Aims and objectives of the systematic map

This mapping exercise will scope and identify studies that document and/or measure the impacts of nature conservation interventions on human well-being at local to regional scales. The emphasis will be on direct effects to discrete populations, beneficiaries or targeted stakeholders, with a focus on households, communities, or individuals in developing countries, as these populations are likely to be most dependent on nature and/or most sensitive to positive or negative impacts of conservation.

The primary research question is:

What are the impacts of nature conservation interventions on different domains of human well-being in developing countries?

The systematic map will synthesize an index of literature and map the evidence illustrating the breadth of causal linkages between both positive and negative effects of nature conservation and human well-being (Table 1). The primary objective of the systematic map is to assess and characterize the current state and distribution of the existing evidence base. The map is focused on evidence related to effects of nature conservation which includes interventions primarily intended to achieve protection and management of natural ecosystems in-situ and generally excludes ex-situ interventions such as seed banks captive breeding and environmental regulatory measures, such as control of air pollution, waste management, water treatment or energy production. For our purposes, human well-being is a multi-dimensional concept, encompassing both tangible and intangible effects [41], and defined most broadly as the “the satisfaction of human needs to achieve a state of being well (i.e., healthy, happy, and prosperous), both physically and mentally” [42]. The evidence base will be explored and characterized using a targeted data extraction strategy to answer a set of secondary research questions:
Table 1

Key elements of the study research question





Human populations, including individuals, households, communities or nation states in non-OECD countries

Adoption or implementation of nature conservation interventions

No use of nature conservation interventions either between sites or groups, or over time series (before/after)

Positive or negative effects on the multi-dimensional well-being status of human populations

  •  What is the current state and distribution of evidence?

  •  What types of impacts from conservation interventions on human well-being are measured?

  •  What types of ecosystem services are explicitly associated with the impacts of conservation interventions on human well-being?

  •  What populations are affected by conservation and/or focus of studies?

  •  How does the evidence base align with major priorities and investments of implementing agencies?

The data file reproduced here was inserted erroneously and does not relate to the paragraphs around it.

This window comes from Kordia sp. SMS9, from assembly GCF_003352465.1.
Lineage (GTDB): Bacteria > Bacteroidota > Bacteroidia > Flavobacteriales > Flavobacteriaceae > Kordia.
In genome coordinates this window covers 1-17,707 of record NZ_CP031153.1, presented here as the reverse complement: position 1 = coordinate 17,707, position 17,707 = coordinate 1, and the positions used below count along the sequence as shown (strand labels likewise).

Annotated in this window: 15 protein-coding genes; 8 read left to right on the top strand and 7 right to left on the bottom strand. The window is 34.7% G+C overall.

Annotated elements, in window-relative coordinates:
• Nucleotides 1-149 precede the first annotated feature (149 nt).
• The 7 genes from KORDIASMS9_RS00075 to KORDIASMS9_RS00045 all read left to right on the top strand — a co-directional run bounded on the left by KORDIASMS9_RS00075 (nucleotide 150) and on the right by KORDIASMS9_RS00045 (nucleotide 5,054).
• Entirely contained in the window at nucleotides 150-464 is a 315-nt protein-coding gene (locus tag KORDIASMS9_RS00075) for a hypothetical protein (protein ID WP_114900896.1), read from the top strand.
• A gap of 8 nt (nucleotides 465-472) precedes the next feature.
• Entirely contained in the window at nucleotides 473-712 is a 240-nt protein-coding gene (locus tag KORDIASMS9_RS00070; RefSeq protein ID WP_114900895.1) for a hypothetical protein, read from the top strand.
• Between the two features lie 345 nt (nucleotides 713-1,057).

This will include identifying the range of conservation interventions linked to different domains of human well-being, along with geographic location, duration of interventions, and the types of conservation objectives defined by studies.

Given the emphasis which contemporary conservation strategies and research place on the role of ecosystem services play in connecting conservation to human well-being, this study will also assess which services are associated with different conservation interventions and the extent to which these studies explicitly link conservation of ecosystem services with effects on well-being.


Theory of change

Theory of change methods will be used to explore and characterize the complexity of causal linkages between conservation interventions and human well-being outcomes, particularly, with respect to the role of ecosystem services. A theory of change is a graphical illustration, generated in a participatory process, which represents how an intervention is expected to lead to planned outcomes through explicitly identifying causal links between outputs, intermediate outcomes and final outcomes along with the critical assumptions underlying those links [40]. We intend to specifically use theory of change in several ways: 1) understand the conceptual basis for the study and the types of pathways by which conservation might affect human well-being; 2) design data extraction questionnaire, and 3) present and interpret of results through framework synthesis. Progress on integration of theory of change modelling into systematic mapping design and implementation is explained below.

In an expert workshop in November 2013 (Additional file 1), hosted by Conservation International, theory of change methods were used to support development of questions for data extraction, understand prevalent pathways between conservation action and well-being outcomes,. In addition, participants articulated a high-level theory of change for the research question (see Figure 1). The role of causal mechanisms and pathways were further explored for specific interventions (example shown in Figure 2). Explicit consideration of the program theory, e.g., how the intervention is expected to lead to planned outcomes, will help the project team to identify relevant questions and test a priori hypotheses prominently used in the sector [43]. With a theory of change model, assumptions about the attribution of project strategies and activities to changes in human well-being can be articulated and rival explanations taken into consideration. We will pilot question(s) relating to identification of types of mechanisms as part of the data extraction. We are wary to attempt to articulate anticipated pathways or mechanisms by which conservation affects human well-being if studies do not have explicit conceptual models, e.g., theory of change models or logical frameworks. Following full text assessment and mapping of evidence, theory of change modelling will be used to help categorize intermediate and long-term outcome variables, where possible, and code for mechanisms by which linkages between specific interventions and specific outcomes occur.

Search terms

A search string comprising the following English search terms will be used to query online bibliographic databases and internet search engines: